Show ReviewsUlthar Conquer At Howler’s

The metallic, burnt taste of the outer limits were in our mouths as extreme music permeated and pummeled our ears. For several hours, we were adrift in space, and yes, we could be heard screaming as we were hurtled towards suns and planets inhospitable.   Ulthar, an upstart Oakland, California act signed to recently transplanted label 20 Buck Spin, released what many believed to be one of 2018’s death metal masterpieces in Cosmovore .  And...
Darren Lewis4 months ago1155 min

The metallic, burnt taste of the outer limits were in our mouths as extreme music permeated and pummeled our ears. For several hours, we were adrift in space, and yes, we could be heard screaming as we were hurtled towards suns and planets inhospitable.

 

Ulthar, an upstart Oakland, California act signed to recently transplanted label 20 Buck Spin, released what many believed to be one of 2018’s death metal masterpieces in Cosmovore .  And it was recreated well, almost frighteningly so. The other night at Howler’s, Ulthar, whose name is inspired by the works of H.P. Lovecraft, managed to astonish attendees on a warm April night with a short set of dizzying, cosmic death in the vein of Rings of Saturn, The Chasm, Blood Incantation, and Allegaeon. Bassist Steve Peacock blinded with fingers that seemed to be faster than sound as meteoric riffs and asteroid drums from Shelby Lermo and Justin Ennis decimated entire alien races. This nuclear power trio consisting of alumni of such bands as Tombs, Horn of Dagoth, Vastus, Palace of Worms, and Hideous is onto the secrets of the Anti-Life Equation, and the whispers of future underground domination will only grow louder. Such will be my testament when these words are found centuries from now in a capsule. The age of Ulhar is coming, and the skies will rain and reign in their galactic fire.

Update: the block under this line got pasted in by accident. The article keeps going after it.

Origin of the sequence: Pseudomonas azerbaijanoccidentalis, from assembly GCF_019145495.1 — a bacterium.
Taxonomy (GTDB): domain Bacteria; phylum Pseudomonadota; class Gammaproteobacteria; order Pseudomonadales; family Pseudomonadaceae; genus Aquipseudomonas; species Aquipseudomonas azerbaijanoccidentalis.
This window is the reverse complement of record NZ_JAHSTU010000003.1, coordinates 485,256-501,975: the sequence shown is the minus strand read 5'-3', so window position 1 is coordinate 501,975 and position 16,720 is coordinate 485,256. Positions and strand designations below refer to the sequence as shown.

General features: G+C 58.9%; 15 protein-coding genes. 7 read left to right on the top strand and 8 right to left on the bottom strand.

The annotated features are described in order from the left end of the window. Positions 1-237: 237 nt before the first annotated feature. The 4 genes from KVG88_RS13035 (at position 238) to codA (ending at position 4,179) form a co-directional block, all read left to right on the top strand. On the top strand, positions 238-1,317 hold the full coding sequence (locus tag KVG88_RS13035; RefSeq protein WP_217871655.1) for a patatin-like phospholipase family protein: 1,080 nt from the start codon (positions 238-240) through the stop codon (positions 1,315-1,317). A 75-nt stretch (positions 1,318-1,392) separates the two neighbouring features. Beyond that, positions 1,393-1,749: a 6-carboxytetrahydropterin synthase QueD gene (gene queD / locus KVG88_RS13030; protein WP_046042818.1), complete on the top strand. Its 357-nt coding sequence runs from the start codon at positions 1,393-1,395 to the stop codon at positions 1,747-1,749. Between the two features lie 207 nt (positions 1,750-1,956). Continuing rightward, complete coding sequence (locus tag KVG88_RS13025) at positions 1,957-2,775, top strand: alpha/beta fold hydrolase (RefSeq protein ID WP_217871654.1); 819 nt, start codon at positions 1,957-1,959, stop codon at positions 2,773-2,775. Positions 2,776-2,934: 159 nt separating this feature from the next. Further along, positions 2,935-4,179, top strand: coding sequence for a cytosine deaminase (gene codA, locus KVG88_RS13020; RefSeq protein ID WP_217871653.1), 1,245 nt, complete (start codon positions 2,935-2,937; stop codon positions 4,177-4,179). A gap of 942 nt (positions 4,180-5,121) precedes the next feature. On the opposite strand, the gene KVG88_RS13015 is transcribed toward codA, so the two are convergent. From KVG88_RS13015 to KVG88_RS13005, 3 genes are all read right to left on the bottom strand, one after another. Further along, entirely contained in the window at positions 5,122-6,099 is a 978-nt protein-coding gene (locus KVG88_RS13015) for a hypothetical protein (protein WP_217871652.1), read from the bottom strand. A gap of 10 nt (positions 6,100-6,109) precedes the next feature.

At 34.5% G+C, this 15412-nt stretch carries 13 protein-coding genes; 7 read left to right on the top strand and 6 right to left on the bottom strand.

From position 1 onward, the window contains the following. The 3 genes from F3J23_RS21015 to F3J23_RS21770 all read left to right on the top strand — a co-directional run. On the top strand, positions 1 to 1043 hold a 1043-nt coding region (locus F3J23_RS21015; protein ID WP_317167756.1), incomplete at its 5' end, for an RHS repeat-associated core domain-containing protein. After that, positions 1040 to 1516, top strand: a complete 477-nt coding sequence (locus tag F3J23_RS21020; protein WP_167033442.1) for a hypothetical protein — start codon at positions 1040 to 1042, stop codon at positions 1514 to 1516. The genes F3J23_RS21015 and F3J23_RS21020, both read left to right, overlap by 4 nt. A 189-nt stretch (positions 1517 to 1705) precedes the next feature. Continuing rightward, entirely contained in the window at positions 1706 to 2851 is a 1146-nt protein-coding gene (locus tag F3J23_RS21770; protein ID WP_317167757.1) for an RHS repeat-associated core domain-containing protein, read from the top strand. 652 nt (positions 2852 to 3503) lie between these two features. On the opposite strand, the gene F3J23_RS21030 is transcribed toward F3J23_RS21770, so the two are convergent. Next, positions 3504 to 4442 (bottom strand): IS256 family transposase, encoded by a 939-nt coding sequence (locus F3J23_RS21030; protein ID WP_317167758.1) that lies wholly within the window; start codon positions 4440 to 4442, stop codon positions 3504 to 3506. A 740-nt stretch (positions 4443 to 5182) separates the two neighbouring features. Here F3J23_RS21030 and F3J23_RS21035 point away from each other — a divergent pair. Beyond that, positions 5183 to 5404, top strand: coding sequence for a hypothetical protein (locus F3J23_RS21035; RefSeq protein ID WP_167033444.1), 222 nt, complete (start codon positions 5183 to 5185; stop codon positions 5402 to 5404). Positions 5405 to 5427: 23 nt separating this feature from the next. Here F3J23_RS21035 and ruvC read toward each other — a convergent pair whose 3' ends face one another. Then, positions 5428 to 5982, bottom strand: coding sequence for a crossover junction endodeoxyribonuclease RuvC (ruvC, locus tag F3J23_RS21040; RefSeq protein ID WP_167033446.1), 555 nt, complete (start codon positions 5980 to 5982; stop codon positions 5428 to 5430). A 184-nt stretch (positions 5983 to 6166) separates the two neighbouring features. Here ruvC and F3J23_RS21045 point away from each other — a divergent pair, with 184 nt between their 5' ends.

Local spellbinders Pyrithe are showing more and more potential with each stand, and this performance only emboldened their legend. Bloodstar, Crisis, Alcest, and Intronaut were conjured as their enigmatic vocalist chanted and hexed the unworthy while the occasional Crowbar-proud riff emerged from the black holes the band created.

Another deathful threesome, also from Pittsburgh, landed somewhere in between, Abysme emerging from a nebula to punish us with their throwback death metal. Grim tidings were croaked to the flock by one Brad Heiple, whose crusty axework reminded to respect the Old Gods.

I was torn between catching this show and another across the Monongahela headlined by Seax, but come 10:45, I was glad the coin I flipped landed Grendel side up instead of Beowulf, Ulthar, Abysme, and Pyrithe snuffing out the flames of indecision.

 

 

Darren Lewis

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